Stalking giant trevallies and gray ghosts on the fabled flats of Captain Bligh’s paradise.
[Article by Will Rice, Photographs by Will Rice & Debra Caldera]
I knew from experience there was little chance of my spotting a bonefish in the choppy waist-deep water of the flat, but even I could see the pair of black shadows on the hunt. With the swagger of an apex predator, two giant trevallies halved the hundred-yard distance in the time it took to swap rods with my guide. Just beyond casting range, both fish angled to my left, and I threw the 5/0 streamer to intercept them. Before the fly hit the water, they switched directions again and cut in front of us. I picked up and dropped the fly 10 yards in front of the lead fish. I gave it one fast strip, and before I could strip it again, the fly disappeared in an explosion of water.
Hooking a giant trevally seemed an unlikely bonus when we first booked this trip to a tiny atoll in the South Pacific. Aitutaki is the gem of the Cook Islands, 2,000 miles northeast of New Zealand and 45 minutes by air from the capital, Rarotonga. The infamous Captain Bligh was the first westerner to see the island, a few days before the crew of the Bounty decided that life on the islands looked like a major improvement over life belowdecks.
Our knowledge of the island wasn’t a lot more extensive than Bligh’s. We knew that it was reputed to be the most beautiful island on earth, and that the bonefish came in two sizes—large and extra large. Both notions turned out to be true. What we had not anticipated was the warmth and hospitality of the Cook Islanders, who typically waved and smiled at us as we explored the island on our rented scooters. Kia Orana, a Maori greeting of welcome and friendship, is the most widely heard phrase on the island.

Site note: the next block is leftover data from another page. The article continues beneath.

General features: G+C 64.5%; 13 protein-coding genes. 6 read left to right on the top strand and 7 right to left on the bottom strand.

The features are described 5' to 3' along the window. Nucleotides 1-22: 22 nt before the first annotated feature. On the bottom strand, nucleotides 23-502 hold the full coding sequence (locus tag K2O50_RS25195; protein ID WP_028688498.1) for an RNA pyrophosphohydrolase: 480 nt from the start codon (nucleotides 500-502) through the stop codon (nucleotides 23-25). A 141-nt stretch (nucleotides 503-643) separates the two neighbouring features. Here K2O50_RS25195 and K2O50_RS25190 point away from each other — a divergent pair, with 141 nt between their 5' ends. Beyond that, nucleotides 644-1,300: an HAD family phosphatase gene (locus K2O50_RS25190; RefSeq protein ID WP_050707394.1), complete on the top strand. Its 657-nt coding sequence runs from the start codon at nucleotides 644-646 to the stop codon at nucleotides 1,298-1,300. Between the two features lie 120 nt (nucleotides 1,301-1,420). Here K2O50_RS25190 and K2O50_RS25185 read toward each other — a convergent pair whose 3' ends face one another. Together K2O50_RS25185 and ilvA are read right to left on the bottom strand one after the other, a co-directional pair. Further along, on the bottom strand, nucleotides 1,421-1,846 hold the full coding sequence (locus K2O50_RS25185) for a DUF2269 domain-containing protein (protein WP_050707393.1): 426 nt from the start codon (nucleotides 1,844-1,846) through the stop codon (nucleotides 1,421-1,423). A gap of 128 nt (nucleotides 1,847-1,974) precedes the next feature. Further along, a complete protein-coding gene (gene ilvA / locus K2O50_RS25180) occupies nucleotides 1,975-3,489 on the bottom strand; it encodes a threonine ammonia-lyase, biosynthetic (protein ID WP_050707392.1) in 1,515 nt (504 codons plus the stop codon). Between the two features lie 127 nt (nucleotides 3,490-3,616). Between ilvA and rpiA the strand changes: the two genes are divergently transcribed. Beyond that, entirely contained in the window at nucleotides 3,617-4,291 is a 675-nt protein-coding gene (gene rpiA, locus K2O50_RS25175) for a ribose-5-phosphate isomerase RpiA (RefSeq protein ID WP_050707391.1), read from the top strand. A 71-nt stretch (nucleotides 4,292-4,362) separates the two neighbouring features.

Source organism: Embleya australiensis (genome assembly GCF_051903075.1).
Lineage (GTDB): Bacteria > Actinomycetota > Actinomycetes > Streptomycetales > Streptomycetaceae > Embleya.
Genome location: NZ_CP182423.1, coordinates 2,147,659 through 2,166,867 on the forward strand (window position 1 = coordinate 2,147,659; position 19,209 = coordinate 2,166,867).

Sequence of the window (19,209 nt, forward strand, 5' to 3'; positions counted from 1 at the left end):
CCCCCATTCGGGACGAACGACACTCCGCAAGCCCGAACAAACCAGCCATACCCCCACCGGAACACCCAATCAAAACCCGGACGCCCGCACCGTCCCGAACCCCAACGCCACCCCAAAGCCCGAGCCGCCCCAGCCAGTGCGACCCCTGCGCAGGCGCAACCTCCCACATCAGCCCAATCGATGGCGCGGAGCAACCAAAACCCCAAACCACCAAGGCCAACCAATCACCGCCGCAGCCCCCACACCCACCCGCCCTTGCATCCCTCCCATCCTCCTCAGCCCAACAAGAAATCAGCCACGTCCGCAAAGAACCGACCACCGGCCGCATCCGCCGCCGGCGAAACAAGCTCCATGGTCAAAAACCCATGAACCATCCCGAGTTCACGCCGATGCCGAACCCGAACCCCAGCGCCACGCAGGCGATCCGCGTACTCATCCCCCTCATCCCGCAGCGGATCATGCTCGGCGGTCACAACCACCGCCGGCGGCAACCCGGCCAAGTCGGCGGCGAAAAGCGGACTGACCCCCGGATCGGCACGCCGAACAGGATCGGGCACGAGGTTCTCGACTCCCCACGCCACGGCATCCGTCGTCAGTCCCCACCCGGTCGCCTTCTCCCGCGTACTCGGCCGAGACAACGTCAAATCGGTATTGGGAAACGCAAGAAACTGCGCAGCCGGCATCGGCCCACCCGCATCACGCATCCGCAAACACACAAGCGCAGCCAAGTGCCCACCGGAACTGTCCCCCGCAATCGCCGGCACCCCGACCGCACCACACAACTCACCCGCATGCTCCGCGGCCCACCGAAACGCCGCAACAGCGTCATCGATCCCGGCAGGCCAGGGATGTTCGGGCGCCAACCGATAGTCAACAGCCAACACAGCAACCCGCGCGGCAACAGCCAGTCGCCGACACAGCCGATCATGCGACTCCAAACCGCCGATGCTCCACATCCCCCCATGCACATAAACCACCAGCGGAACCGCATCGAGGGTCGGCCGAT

Rain Rain, Go Away
My wife, Debra, and I, together with two friends, booked seven days of guided fishing during a 13-day stay. Our beachfront bungalows looked out over a massive coral flat, extending several hundred yards to a line of surf crashing over the barrier reef. Small trevallies, probably bluefin, crashed bait along the shoreline. Our plan was to rent scooters the next morning and explore the shoreside fishing, and we strung up our 8 and 12 weights under a spectacular tropical sunset. But for the lack of available beer on our Sunday arrival day, it seemed idyllic. Then I pulled up the weather report. “Torrential rains, partly sunny. What the hell does that mean?”
It turns out the beauty of the island and the jungle lushness are directly related to those torrential rains, which are as fierce as they sound. We spent the following morning drinking coffee and staring out at black curtains of rain suspended from a series of dark, mushroom-shaped clouds that marched down the flat in front of us. By noon, however, the squalls had passed and we headed out to the Boat Shed Bar & Grill to grab lunch and buy fishing licenses.